STATE OF ORIGIN
Growing up in Western Australia (W.A.), I’ve been fortunate enough to have access to some of the most consistent and diverse waves in the world. Although they are quite far apart, there is such a vast array of wave types in W.A., from my home spot of Geraldton where the waves are peaky, wedgy mush burgers, to the Gnaraloo freight trains of the North and the Margaret River detonators of the South. With such a variety of quality waves, the emphasis of windsurfing in W.A. is wave riding and this has been the dominant ideology since I began windsurfing. Being able to ride a wave well and do a proper turn was, and still is how your sailing is judged in W.A.
Jumping is sick and we have amazing jumping locations as well, but the easiest way to steal somebody’s girlfriend / boyfriend in W.A. is with a huge hack, fin waft, cutty or those 3 combined. I’ve heard countless stories of that one hit or wave of older generation sailors or the exploits of ex-PWA sailors such as Luke Walmsey and Ty Bodycoat that have defined them as some of the best wave-riders in the world. When I watched those guys as a young whippersnapper, I always admired their wave riding for being innovative, radical and progressive and now I aim to represent those same ideas as much as I possibly can. Below are a couple of my tips for wave riding in small to medium size cross-on conditions that I see frequently in Geraldton, so feel free to act out the movements in the mirror at home!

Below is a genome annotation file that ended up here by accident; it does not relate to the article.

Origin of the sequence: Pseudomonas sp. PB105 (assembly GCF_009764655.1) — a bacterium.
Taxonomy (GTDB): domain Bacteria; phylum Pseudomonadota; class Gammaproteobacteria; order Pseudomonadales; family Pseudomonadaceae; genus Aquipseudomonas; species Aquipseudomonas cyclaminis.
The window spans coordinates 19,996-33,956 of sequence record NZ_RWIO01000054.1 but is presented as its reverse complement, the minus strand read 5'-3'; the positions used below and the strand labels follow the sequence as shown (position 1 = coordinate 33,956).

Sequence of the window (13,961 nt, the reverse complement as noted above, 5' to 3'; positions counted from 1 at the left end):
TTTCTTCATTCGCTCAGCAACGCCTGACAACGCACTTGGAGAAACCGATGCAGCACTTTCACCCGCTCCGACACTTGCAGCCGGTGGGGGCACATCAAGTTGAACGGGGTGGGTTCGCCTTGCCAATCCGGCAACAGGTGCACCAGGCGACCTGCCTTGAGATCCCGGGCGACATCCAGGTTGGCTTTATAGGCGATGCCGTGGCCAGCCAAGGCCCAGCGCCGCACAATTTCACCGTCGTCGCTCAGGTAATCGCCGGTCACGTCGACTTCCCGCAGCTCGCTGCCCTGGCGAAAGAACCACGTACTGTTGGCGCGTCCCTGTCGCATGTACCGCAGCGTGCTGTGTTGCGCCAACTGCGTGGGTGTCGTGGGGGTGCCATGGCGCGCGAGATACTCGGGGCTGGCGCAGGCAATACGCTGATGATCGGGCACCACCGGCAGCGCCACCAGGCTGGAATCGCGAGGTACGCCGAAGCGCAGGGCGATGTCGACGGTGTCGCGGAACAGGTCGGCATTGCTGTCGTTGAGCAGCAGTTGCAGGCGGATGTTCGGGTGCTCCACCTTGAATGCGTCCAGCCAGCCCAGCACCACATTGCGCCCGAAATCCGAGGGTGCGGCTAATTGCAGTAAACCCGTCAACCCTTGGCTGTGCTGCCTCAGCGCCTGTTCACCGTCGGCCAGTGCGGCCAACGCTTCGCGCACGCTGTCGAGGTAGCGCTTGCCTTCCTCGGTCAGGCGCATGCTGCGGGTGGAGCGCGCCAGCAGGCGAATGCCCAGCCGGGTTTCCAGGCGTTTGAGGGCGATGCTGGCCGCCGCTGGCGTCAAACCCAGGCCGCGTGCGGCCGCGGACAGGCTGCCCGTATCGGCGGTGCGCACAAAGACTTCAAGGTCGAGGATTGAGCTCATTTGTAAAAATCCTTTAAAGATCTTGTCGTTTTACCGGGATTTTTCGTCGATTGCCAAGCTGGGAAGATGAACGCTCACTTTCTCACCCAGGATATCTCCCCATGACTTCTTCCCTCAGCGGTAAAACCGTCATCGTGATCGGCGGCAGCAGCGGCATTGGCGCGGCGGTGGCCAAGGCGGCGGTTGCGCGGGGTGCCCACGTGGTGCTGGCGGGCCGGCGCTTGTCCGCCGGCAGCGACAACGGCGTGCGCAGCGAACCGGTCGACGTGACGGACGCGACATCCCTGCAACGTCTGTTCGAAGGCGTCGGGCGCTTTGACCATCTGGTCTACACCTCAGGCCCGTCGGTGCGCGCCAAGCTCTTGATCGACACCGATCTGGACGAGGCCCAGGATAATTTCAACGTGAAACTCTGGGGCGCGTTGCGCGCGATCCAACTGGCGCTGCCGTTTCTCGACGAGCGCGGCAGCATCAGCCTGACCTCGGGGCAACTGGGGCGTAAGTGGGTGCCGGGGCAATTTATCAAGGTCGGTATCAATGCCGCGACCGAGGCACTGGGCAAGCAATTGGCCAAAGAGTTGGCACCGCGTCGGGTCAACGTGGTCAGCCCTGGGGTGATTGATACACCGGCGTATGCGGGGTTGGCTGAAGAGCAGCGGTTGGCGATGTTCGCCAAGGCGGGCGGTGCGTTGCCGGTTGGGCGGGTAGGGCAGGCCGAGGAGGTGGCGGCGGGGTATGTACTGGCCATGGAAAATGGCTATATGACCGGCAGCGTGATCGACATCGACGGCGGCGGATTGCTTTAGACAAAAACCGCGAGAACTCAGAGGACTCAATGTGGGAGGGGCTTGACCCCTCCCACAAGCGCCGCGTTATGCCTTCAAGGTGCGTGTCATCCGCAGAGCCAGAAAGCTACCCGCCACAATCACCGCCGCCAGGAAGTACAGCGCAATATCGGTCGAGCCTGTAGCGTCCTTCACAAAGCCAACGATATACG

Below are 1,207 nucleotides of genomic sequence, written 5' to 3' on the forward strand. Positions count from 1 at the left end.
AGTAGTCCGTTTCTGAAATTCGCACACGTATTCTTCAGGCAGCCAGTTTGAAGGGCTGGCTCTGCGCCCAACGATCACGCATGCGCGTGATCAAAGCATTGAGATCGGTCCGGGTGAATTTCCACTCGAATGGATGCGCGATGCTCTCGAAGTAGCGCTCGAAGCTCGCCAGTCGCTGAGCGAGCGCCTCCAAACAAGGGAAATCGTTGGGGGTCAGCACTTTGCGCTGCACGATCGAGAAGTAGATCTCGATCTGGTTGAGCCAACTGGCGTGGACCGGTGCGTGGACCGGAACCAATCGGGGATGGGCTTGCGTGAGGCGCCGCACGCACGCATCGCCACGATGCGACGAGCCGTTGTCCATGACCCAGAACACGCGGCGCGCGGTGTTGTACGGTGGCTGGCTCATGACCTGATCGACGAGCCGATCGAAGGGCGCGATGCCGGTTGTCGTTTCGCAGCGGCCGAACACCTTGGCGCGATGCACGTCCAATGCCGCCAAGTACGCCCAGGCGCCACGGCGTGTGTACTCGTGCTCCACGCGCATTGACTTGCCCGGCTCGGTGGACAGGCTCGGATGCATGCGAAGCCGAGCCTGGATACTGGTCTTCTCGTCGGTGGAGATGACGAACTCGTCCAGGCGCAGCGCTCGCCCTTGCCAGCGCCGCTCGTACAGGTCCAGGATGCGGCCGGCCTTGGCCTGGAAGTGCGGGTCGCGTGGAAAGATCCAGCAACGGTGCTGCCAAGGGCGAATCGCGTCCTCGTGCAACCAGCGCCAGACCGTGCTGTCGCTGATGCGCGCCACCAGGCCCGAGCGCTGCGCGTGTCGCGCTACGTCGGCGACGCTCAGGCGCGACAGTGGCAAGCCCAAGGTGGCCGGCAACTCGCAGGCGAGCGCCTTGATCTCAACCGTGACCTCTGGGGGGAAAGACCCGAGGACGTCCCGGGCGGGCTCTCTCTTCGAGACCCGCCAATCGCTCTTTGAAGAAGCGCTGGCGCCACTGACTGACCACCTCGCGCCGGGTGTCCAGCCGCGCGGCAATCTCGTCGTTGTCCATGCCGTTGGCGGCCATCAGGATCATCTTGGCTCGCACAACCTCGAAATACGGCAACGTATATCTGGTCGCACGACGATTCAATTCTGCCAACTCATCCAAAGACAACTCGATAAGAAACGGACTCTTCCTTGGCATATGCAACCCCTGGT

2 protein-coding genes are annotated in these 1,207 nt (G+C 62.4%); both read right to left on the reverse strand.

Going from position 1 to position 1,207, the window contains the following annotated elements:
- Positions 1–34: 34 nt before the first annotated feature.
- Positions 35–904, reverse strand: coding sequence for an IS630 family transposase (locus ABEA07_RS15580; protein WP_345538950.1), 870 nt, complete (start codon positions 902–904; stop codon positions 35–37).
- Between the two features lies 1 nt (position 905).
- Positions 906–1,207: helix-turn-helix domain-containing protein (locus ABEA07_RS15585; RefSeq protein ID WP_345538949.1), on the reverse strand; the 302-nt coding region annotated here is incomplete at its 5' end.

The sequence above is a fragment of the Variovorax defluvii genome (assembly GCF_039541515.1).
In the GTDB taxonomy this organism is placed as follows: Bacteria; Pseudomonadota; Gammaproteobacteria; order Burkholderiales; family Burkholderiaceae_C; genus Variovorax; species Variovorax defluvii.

My approach to wave sailing in cross-shore winds and cross-on winds is very much the same, however in cross-on winds it is obviously harder to achieve the turn you want. No matter what conditions you sail in though, my 3 biggest tips would be to move your hands on the boom, bend your knees and learn how to do both of these with speed. In cross-on conditions it’s all about trying to manufacture your own speed. Unlike somewhere such as Margaret River, Gnaraloo or Hookipa, where the wave gives you plenty of push and the wind is cross-off, in cross-on conditions the wave won’t give you speed if you just rely on that alone. You need to learn how to generate speed through everything from the wave, your body, board, sail and turns.